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Is synchronized static method legal in Java?

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You could obtain the answer simply by defining a synchronized method and running the compiler. The answer is 'yes' BTW. –  Don Sep 11 '09 at 17:40
    
Read the question one more time. –  Mike Waldman Sep 11 '09 at 17:49
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2 Answers

Yes. It gets the lock on the object representing the class the method is defined in (eg MyClass.class)

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Yes, and it simplifies static factory methods like this:

class Foo {
    private Foo() {}

    public static synchronized Foo getInstance() {
        if (instance == null) {
            instance = new Foo();
        }
        return instance;
    }

    private static Foo instance = null;
}

Here's what it might look like if static methods could not be synchronized:

class Foo {
    private Foo() {}

    public static Foo getInstance() {
        synchronized (LOCK) {
            if (instance == null) {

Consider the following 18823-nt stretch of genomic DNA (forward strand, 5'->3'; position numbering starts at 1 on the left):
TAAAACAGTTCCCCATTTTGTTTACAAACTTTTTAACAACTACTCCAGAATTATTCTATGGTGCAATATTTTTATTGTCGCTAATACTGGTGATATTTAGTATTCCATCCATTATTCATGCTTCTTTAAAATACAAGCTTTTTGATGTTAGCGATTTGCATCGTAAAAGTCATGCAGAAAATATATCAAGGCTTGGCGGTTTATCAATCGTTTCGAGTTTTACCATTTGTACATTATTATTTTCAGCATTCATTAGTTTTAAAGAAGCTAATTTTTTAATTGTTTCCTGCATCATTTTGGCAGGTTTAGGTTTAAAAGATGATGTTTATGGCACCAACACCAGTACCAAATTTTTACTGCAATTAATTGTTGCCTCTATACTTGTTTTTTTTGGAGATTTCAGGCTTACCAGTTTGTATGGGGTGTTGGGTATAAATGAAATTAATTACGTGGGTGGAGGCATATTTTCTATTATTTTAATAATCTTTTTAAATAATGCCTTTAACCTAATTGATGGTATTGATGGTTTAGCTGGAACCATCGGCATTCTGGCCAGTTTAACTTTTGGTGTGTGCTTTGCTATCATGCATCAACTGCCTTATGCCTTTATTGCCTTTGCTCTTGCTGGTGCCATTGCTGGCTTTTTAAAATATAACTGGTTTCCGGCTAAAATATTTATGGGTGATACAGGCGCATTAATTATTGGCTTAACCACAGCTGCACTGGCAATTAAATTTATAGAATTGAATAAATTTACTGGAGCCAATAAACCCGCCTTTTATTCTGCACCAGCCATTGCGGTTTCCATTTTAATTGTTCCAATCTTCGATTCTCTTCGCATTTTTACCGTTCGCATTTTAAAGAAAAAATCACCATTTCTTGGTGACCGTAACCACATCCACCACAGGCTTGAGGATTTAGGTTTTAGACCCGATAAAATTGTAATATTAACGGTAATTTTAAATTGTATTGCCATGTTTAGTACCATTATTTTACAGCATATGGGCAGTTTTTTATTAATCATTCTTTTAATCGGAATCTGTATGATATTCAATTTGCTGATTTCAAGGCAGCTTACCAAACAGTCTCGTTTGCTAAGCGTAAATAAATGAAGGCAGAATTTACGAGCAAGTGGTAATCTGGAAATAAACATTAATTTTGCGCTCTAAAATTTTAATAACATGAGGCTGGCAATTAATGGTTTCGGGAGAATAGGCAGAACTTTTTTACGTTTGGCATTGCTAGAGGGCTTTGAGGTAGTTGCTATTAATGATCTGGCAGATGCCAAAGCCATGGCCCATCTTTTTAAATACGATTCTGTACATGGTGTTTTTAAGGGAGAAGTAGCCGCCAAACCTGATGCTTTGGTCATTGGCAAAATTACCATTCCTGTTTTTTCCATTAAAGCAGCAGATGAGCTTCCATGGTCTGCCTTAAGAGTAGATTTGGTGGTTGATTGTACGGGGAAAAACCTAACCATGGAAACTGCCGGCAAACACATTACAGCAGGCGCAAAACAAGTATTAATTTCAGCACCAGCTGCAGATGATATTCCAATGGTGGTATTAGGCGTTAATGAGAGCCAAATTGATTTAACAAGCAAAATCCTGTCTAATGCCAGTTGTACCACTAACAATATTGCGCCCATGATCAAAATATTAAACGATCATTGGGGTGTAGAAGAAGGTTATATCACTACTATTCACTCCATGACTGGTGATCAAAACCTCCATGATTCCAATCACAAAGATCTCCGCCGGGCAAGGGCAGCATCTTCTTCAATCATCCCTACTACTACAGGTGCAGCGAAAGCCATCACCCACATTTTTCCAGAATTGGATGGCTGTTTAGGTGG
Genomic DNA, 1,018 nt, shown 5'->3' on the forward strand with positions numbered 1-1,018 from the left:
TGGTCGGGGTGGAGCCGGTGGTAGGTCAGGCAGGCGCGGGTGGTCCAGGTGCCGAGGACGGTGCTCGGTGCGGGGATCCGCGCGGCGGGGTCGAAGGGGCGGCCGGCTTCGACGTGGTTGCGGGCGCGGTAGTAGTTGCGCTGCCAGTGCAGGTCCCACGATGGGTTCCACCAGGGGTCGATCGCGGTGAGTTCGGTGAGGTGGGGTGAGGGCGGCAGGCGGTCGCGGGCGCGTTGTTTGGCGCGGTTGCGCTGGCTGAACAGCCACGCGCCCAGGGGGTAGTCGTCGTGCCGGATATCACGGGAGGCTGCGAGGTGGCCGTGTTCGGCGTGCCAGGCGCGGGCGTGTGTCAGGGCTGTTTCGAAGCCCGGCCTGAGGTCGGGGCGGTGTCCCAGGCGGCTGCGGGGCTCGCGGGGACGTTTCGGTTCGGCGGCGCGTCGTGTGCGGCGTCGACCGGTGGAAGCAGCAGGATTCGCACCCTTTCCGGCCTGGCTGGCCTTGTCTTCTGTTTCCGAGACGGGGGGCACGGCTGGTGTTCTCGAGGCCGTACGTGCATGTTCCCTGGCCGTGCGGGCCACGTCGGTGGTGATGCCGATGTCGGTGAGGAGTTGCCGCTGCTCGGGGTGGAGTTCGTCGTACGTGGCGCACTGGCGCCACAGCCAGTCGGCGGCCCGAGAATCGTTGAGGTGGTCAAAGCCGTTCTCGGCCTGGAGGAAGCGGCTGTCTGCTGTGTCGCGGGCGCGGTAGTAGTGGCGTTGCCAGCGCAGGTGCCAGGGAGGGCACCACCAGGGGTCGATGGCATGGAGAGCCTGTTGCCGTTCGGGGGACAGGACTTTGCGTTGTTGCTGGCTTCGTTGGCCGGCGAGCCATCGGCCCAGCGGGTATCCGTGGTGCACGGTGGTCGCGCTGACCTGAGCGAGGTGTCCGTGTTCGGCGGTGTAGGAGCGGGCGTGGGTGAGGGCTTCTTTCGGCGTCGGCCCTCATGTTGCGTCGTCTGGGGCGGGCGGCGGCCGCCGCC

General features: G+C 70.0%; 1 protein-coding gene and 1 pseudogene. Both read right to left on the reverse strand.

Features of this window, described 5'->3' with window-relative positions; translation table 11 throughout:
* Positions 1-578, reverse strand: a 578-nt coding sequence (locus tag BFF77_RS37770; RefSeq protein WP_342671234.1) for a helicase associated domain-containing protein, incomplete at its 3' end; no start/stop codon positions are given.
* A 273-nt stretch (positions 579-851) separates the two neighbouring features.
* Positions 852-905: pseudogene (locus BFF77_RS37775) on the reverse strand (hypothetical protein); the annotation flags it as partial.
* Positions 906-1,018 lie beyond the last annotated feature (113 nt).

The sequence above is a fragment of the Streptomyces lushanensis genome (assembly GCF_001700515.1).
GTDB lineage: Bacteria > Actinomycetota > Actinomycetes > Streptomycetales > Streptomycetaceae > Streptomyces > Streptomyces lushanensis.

instance = new Foo();
            }
        }
        return instance;
    }

    private static Foo instance = null;

    private static final Object LOCK = Foo.class;
    // alternative: private static final Object LOCK = new Object();
}

Not that big a deal, it just saves 2 lines of code.

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Actually, both of those versions are horrible. just initialize the instance field directly in its declaration. It will then be initialized when the class is first accessed and synchronized implicitly once, allowing subsequence calls to getInstance() to be unsynchronized. –  Michael Borgwardt Sep 12 '09 at 0:15
    
and we all know that static factories like this are evil. Sometimes you have to go evil to just get the job done, but that doesn't make it right. Better to inject resources. –  Kevin Day Sep 12 '09 at 3:59
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